- a republic in Central America. 57,143 sq. mi. (148,000 sq. km). Capital: Managua.
- Lake. Spanish Lago de Nicaragua. a lake in SW Nicaragua. 92 miles (148 km) long; 34 miles (55 km) wide; 3060 sq. mi. (7925 sq. km).
Examples from the Web for nicaragua
The refugees come from Panama, Paraguay, Venezuela, Nicaragua, Mexico, Colombia, Guatemala, and Puerto Rico.The 2014 Novel of the Year
December 29, 2014
Nicaragua also is one of the safest countries in the region.
He vows that it will create 250,000 jobs, lift Nicaragua out of poverty and make it the maritime capital of the world.
Nicaragua is the largest country in Central America, and one of the most bio-diverse and beautiful.
President of Costa Rica Oscar Arias laid a calming hand on 1980s El Salvador, Guatemala, Nicaragua, and Panama.Up To A Point: What We Really Need Is a Nobel War Prize
P. J. O’Rourke
October 11, 2014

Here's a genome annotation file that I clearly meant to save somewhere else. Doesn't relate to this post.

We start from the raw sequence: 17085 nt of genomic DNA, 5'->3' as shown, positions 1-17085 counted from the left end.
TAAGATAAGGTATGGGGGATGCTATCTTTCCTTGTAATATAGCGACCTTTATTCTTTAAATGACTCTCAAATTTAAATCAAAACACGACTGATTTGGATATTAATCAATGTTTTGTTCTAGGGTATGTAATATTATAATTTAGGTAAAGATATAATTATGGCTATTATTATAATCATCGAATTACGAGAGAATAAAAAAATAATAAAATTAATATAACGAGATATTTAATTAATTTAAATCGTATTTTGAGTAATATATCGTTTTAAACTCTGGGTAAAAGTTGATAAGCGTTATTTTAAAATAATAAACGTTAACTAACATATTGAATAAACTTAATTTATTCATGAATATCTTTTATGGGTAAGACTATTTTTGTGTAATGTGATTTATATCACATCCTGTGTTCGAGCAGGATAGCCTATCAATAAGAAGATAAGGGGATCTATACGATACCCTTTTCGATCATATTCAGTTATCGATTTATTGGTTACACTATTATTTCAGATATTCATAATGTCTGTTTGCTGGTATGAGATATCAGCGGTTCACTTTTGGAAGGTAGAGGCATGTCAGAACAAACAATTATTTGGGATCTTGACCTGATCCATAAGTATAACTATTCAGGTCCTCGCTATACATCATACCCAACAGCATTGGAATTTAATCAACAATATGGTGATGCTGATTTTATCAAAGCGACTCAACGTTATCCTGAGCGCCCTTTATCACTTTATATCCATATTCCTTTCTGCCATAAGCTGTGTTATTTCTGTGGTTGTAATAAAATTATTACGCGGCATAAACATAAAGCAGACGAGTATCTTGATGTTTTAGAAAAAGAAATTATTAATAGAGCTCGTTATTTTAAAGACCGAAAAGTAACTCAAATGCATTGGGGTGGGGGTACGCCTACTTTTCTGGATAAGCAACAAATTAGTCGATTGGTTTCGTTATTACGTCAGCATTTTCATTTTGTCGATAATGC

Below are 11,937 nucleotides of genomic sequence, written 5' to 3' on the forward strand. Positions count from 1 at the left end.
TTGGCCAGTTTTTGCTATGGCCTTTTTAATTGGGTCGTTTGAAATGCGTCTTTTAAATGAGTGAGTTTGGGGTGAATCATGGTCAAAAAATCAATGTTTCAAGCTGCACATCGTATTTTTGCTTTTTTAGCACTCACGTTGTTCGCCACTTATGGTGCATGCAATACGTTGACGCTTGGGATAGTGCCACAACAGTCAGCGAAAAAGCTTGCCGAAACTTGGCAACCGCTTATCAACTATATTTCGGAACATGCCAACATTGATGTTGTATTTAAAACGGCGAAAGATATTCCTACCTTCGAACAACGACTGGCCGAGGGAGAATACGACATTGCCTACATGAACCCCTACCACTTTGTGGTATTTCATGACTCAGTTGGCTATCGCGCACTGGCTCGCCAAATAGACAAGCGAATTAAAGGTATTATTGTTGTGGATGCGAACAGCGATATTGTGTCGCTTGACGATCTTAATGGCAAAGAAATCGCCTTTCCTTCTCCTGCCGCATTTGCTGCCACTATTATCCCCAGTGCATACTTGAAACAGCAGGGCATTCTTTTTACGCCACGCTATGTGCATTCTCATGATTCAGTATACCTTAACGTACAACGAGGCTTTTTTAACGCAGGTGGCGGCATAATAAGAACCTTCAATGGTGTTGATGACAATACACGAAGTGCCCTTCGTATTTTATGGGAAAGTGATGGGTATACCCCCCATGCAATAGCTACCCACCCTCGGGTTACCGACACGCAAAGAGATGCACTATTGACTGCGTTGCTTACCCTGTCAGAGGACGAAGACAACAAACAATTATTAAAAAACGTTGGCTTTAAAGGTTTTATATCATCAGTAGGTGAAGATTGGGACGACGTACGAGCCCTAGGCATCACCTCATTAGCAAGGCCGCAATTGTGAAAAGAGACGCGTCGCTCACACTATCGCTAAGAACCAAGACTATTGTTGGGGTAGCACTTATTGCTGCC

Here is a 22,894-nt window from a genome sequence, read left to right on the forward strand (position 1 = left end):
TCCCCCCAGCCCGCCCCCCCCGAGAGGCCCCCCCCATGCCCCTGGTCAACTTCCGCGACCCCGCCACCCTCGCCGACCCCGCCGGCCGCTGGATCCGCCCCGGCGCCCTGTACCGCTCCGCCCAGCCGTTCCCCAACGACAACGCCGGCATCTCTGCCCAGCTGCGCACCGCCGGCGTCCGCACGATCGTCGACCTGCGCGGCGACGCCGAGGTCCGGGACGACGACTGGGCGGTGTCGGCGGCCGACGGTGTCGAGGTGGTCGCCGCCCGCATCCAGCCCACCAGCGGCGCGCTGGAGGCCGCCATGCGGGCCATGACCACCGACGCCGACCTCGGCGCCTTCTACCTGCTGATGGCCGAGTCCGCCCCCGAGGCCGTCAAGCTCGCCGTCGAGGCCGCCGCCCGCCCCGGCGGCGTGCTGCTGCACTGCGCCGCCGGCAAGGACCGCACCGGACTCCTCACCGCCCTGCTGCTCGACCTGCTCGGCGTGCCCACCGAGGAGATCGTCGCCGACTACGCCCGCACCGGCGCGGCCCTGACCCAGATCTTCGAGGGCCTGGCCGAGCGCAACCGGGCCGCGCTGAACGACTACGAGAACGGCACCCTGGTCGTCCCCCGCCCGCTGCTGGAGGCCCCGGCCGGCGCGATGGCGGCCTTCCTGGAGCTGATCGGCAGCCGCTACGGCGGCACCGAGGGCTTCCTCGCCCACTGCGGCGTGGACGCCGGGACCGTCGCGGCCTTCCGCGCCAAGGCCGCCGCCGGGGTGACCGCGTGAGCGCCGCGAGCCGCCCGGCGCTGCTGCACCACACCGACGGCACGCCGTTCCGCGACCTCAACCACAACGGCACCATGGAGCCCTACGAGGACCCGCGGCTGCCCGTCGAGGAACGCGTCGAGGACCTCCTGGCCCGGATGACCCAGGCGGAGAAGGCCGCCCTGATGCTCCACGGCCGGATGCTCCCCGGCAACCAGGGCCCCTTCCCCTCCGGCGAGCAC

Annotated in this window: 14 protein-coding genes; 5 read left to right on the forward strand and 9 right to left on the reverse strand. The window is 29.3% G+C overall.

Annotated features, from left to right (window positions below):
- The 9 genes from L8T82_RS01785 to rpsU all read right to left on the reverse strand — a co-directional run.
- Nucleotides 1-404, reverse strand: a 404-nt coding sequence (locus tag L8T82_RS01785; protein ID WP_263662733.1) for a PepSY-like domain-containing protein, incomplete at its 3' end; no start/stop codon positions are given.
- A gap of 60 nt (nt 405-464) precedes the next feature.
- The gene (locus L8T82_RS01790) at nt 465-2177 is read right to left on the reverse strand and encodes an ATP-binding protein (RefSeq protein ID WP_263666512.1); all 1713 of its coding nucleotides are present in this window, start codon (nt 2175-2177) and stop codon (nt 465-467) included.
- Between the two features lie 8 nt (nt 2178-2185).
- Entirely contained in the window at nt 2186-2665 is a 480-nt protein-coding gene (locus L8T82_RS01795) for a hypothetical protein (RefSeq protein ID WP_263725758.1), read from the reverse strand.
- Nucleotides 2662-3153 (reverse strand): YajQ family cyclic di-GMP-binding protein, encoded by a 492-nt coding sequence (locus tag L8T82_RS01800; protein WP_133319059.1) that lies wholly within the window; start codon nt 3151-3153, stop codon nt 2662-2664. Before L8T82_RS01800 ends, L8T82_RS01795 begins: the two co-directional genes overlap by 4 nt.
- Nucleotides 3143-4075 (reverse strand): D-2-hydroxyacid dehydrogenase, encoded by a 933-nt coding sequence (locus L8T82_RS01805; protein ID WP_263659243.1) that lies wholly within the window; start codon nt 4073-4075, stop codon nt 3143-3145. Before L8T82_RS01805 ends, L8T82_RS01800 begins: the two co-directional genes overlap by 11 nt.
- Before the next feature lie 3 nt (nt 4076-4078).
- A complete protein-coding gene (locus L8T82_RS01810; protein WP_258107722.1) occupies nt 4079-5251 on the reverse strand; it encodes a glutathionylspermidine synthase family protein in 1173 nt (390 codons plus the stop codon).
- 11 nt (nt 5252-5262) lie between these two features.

And in the Nicaragua, where Mrs. Whitney lives, the cost of—but it wouldn't be for long.
He must have slipped his cousin's leash, for he was at the Nicaragua almost as soon as I was.
In France they had seen worse sights, and in Nicaragua and Mexico.The Heads of Apex
There had been a rumor of it in Nicaragua, but no one expected it on the ship.Mark Twain, A Biography, 1835-1910, Complete
Albert Bigelow Paine
He resolved, surrounded by them, to take refuge in Nicaragua.Ferdinand De Soto, The Discoverer of the Mississippi
John S. C. Abbott
- a republic in Central America, on the Caribbean and the Pacific: colonized by the Spanish from the 1520s; gained independence in 1821 and was annexed by Mexico, becoming a republic in 1838. Official language: Spanish. Religion: Roman Catholic majority. Currency: córdoba. Capital: Managua. Pop: 5 788 531 (2013 est). Area: 131 812 sq km (50 893 sq miles)
- Lake Nicaragua a lake in SW Nicaragua, separated from the Pacific by an isthmus 19 km (12 miles) wide: the largest lake in Central America. Area: 8264 sq km (3191 sq miles)
Word Origin and History for nicaragua
visited 1522 by Spanish conquistador Gil González Dávila, who is said to have named it for a local native chieftain, Nicarao. Related: Nicaraguan.